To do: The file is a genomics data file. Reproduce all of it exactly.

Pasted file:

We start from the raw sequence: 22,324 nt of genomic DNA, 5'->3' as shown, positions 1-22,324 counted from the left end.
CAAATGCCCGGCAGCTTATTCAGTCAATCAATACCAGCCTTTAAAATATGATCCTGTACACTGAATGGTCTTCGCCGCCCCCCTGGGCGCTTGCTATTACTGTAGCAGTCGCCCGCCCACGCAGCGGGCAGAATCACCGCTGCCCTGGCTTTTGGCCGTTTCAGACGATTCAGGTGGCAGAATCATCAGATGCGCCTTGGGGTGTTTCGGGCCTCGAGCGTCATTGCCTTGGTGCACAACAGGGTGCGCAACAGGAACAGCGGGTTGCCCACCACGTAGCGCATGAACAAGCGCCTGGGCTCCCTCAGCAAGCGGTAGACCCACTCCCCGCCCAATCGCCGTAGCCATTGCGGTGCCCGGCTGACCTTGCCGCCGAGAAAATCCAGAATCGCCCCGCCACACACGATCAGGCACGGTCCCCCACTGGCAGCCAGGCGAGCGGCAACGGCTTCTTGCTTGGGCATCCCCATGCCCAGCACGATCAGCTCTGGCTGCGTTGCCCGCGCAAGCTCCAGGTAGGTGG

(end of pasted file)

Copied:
We start from the raw sequence: 22,324 nt of genomic DNA, 5'->3' as shown, positions 1-22,324 counted from the left end.
CAAATGCCCGGCAGCTTATTCAGTCAATCAATACCAGCCTTTAAAATATGATCCTGTACACTGAATGGTCTTCGCCGCCCCCCTGGGCGCTTGCTATTACTGTAGCAGTCGCCCGCCCACGCAGCGGGCAGAATCACCGCTGCCCTGGCTTTTGGCCGTTTCAGACGATTCAGGTGGCAGAATCATCAGATGCGCCTTGGGGTGTTTCGGGCCTCGAGCGTCATTGCCTTGGTGCACAACAGGGTGCGCAACAGGAACAGCGGGTTGCCCACCACGTAGCGCATGAACAAGCGCCTGGGCTCCCTCAGCAAGCGGTAGACCCACTCCCCGCCCAATCGCCGTAGCCATTGCGGTGCCCGGCTGACCTTGCCGCCGAGAAAATCCAGAATCGCCCCGCCACACACGATCAGGCACGGTCCCCCACTGGCAGCCAGGCGAGCGGCAACGGCTTCTTGCTTGGGCATCCCCATGCCCAGCACGATCAGCTCTGGCTGCGTTGCCCGCGCAAGCTCCAGGTAGGTGG